Live Below the Line – Day 3

Pasta in a hurryOh dear, still failing to meet the £1 a day target.

Tonight we are having our old favourite, a bargain version of Jamie Oliver’s Pasta al forno con pomodori e mozzarella using basics from Aldi. The most expensive item is the mozzarella at 44p per packet yet still it comes out at about 36p a portion. So with porridge at 7p, including milk and sugar, lunch at 40p as it was left over sausage casserole and tea at 4p for 2 cups (no milk) and a bottle of water I have ‘spent’ 94p on food and drink today.

I have now tallied what we have eaten the past 3 days, and what that has cost in real terms. So far this is £13.78 for three adults, or £1.53 per person per day. The most expensive meal was probably the sausage casserole followed by the pasta bake that was made before the challenge for supper on Saturday. Leftovers from this have been meals for The Gamer when he has not wanted to eat lentils or soup. Both of these contained meat. If I took the meat our of the menu we would be within the £1 per person a day. Oh and The Gamer bought fast food for two days when he has been out with friends. So add £6 to that total and now I am way over budget.

Yet, I think if I tallied up my costs I am within the £1 a day. And not hungry.

This is only possible because I did not go and shop with £5 on Monday. I have only used 200g of 2kg lentils and 100g of 1kg of rice so far and have costed meals based on those portions. I cannot buy small portions at the same cost per kg of these items. The bigger the pack the lower the price. So in a way this is where the challenge is flawed as it does not factor in the saving by buying larger packs that are better value. Yet if you are on a low income or benefits, the chances are you will only have £5 per person for food. This means you cannot afford to buy in bulk and reduce costs over a longer time.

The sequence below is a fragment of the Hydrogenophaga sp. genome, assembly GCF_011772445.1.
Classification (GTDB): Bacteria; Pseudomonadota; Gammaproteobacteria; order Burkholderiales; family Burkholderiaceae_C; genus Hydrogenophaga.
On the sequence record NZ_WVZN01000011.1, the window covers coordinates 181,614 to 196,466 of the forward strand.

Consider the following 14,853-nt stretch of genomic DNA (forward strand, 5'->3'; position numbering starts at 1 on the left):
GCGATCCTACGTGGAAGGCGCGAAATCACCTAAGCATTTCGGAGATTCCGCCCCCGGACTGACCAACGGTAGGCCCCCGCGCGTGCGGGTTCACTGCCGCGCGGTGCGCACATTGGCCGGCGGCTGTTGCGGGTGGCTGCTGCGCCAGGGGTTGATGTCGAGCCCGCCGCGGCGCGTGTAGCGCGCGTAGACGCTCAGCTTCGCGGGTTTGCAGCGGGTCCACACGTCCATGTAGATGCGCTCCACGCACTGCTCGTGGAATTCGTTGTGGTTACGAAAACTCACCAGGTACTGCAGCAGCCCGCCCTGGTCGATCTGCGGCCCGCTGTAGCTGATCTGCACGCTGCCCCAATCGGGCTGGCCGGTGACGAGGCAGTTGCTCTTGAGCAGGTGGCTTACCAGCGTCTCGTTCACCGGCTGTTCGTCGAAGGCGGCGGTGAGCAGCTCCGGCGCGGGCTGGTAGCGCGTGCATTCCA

What is the answer? I have ideas but I would be interested in what others think.

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Live Below the Line 2014 – Day 2

Day 2 dinner tonight. And yes we can afford some meat.

Image

I didn’t think meat would be on the menu at all this week. These are Aldi gluten free sausages and at £1.99 for  6, substantially more expensive that the 99p value sausages suggested by Live Below the Line UK. I decided to have only one sausage and have the other for lunch tomorrow as there was so much sauce.

And it will all come in under £1 a day as I had lentils and rice left over from yesterday for lunch today and porridge for breakfast. I really have not had the time to do the math yet, but I am pretty sure that as these meals cost less than 33p each, and my sausage cost 33p, I am still within budget. I have my home made bread to fill me up and I even had tea.

This sausage casserole has featured on this blog before, based on a recipe from a student cookbook, using tinned potatoes and carrots instead of fresh, inspired by A Girl Called Jack and her recipe for Sausage and Lentil One Pot dinner.

Living Below the Line 2014 – Day 1

I have cheated. I knew I would. I did not go to the shops with £5 and buy all the ingredients in one go. This is because I have a lot of the ingredients already in the store cupboard and it would be wasteful to buy more rice, lentils and porridge.

I am however tallying up the cost of what I eat. I am attempting to feed 3 Adults on the budget of £15. One won’t eat lentils. This could be interesting. The Gamer has already busted his £1 by getting a meal from a well known chain that sells bread rolls and calls them ‘subs’.

What I have bought/budgeted for so far.

1kg Porridge 71p, a serving is 30g =33 serving per pack

4 pints milk 95p 8p per peson a day for 5 days

2kg lentils £1 used 200 g today to make 4 portions

4 onions 89p

6 gluten free sausages £1.99 = 33p each (the cost of one meal on LBTL guidelines)

6 tomatoes 39p (thank you Aldi super six)

sandwich paste 25p to make A Girl Called Jack’s pasta dish

500g pasta 29p (half used to make meals for The Game this week)